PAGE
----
And not all is forgotten within our DNA: “We’re creatures of restraint — of endurance and elasticity –and that’s where men and women, old and young, are most alike. When it comes to tests of endurance, like distance running and swimming, the performance difference between ages and genders is even smaller than the difference in our size; it’s only about 10%.”

“Anatomically, (and with practice) there’s no reason the average woman can’t throw a ball as hard as the average man. Strength and physique aren’t the issue; when researchers tested Aboriginal Australian girls who grow up hunting alongside boys, they found the difference in top-end throwing velocity was only about 20%. … A reason women don’t generally throw as well as men, it seems, is because they don’t throw as much.”

McDougall’s book Natural Born Heroes is a fascinating read for many reasons beyond this particular research. But these pages struck a cord personally. I spent a big part of my life fighting my way into games and explaining to people that I would be just fine doing … whatever: playing pick up ball with guys, moving furniture myself, carrying out my own dog food for god’s sake. And I’ve spent an equal amount of time fiercely clearing a path for my daughters to bravely do whatever they’ve wanted athletically — and otherwise. It’s nice to read that it really has been perceptions that limit us most of all. Instinctually the brave ones already know this. Busting through limiting perceptions is obviously not confined to women nor is it just men putting it upon women. It’s includes any group that feels marginalized by untruths. Sometimes we’ve heard a false story so long, we believe it ourselves. Changing others’ perception is a long, brave fight. But starting with ourselves will be the most liberating of all.


Friday’s Workout
Test Week

“TPT”

4 RFT
30s Parralette hold
15 Kipping ring dips
15 Double lateral burpees
–1min Rest between rounds–
–20min Cap–

Saturday’s Workout

“Team WOD/Teams of 2
3/4 “”Juggernaut””
15 min AMRAP
75 Burpees
75 Power Cleans (135/95)
75 Box Jump Overs (24″”/20″”)

*One partner working at a time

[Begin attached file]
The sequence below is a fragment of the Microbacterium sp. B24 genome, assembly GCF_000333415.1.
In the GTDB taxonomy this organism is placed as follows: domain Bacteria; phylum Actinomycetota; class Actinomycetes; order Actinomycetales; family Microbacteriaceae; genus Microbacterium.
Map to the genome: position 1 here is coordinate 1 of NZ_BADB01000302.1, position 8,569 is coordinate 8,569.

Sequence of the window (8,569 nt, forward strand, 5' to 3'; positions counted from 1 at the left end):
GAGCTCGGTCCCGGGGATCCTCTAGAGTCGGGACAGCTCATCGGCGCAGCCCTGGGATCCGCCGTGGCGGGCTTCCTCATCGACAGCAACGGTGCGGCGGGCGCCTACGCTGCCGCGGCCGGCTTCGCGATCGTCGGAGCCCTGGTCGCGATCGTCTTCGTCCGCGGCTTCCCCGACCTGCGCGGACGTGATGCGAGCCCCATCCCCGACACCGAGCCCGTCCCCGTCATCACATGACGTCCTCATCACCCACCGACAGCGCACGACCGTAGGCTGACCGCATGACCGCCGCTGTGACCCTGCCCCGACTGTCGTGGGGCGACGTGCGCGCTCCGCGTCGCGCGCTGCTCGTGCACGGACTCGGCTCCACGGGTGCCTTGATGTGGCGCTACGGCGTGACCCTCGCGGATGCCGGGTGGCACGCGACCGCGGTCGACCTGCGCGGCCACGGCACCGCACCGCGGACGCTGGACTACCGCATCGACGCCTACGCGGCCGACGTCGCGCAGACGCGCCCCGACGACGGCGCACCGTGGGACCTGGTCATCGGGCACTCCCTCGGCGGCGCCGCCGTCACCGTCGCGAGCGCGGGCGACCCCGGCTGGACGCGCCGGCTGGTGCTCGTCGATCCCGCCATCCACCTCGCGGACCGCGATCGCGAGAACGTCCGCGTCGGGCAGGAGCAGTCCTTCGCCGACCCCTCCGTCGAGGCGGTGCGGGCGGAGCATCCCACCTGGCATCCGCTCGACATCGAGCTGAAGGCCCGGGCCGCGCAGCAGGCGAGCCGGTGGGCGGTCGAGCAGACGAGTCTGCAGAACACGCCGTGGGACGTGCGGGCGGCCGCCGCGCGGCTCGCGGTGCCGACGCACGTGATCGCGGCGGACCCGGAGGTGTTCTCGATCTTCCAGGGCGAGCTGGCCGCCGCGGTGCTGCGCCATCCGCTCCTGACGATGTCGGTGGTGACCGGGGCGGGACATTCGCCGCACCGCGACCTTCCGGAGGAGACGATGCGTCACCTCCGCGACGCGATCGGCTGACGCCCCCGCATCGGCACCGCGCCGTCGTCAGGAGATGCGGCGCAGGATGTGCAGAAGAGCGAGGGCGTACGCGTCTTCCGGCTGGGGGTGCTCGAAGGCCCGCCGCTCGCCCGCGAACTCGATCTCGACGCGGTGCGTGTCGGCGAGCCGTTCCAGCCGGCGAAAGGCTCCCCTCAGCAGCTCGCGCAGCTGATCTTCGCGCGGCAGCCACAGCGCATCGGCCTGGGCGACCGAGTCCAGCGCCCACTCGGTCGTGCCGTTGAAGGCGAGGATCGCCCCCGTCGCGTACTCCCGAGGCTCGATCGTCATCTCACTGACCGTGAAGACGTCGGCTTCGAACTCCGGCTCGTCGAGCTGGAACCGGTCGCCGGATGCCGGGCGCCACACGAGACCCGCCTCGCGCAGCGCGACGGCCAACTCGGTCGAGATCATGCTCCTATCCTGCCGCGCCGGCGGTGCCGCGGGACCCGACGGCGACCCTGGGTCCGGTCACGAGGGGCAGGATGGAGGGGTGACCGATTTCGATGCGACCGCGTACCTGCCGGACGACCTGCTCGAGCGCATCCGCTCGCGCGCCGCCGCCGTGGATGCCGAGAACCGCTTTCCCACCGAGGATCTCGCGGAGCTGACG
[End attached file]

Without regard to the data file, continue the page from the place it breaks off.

**Partners may position reps however they’d like, however the non-working partner must be in the designated resting position in order for the reps to count.

DESIGNATED RESTING POSITIONS:
Burpees – Hold barbell overheard (135/95)
Power Cleans – Hanging from the pull up bar
Box Jump Overs – Plank from the elbows”

Sunday’s Workout

“Running On Empty”

3RFT
20 Lateral Box Skip Overs / Burpees
20 Ring Rows
20 DB Push Press (35/20)
20 Alt. Jump Lunges (Single Ct.)
20 Sit Ups
400m Run

Monday’s Workout
Competition Day

AMRAP 12
6 Bar muscleups
9 Clean and jerks (115/75)
12 Back Squats

 

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17 Aug / 2016

Cycle 12

Welcome to Cycle 12! As usual we are starting with Test Week, measuring many different types of fitness by testing multiple energy pathways. See the end of this post for the five tests for this cycle.

A few things we will focus on during this cycle are:

  • Run Technique. There will be running drills on at least one Practice Day per week, and running in workouts on at least one Practice Day per week.
  • Front Squat. There will be one front squat day per week, and the load will get heavier throughout the cycle.
  • Explosiveness. In addition to building strength and developing explosiveness through things like squatting and olympic lifting, we will focus specifically on explosiveness by training things like broad jumps, vertical jumps, depth jumps, med ball throws, plyo pushups, etc
  • Bodyweight Stability/Control. There will be at least one Practice Day per week with static or isometric hold work. Think planks, L-sits, etc.

These things will show up on different days throughout each week. Keep an eye on the programming to see the specifics.

And here is the entire Test Week!

MONDAY – Test your capacity for activities lasting a few minutes.
FR

0:00 – 3:00
500/400/300m TrueForm
Max Thrusters (95/65)

3:00 – 8:00
Rest

8:00 – 10:00
300/250/200m TrueForm
Max Kipping pullups

TUESDAY – Test your capacity for activities lasting a few seconds.
0:00 – 15:00
FD
1-step MB Chest toss (20/14)

15:00 – 18:00
Transition

18:00 – 43:00
FL
2RM Front Squat

WEDNESDAY – Test your capacity for activities lasting 20-40min.
FT
1250m Run
3 20ft Balancing foot hand crawls
9 Squat snatches (135/95)
27 Handstand pushups
800m Run
2 20ft Balancing foot hand crawls
6 Squat snatches (135/95)
18 Handstand pushups
400m Run
1 20ft Balancing foot hand crawls
3 Squat snatches (135/95)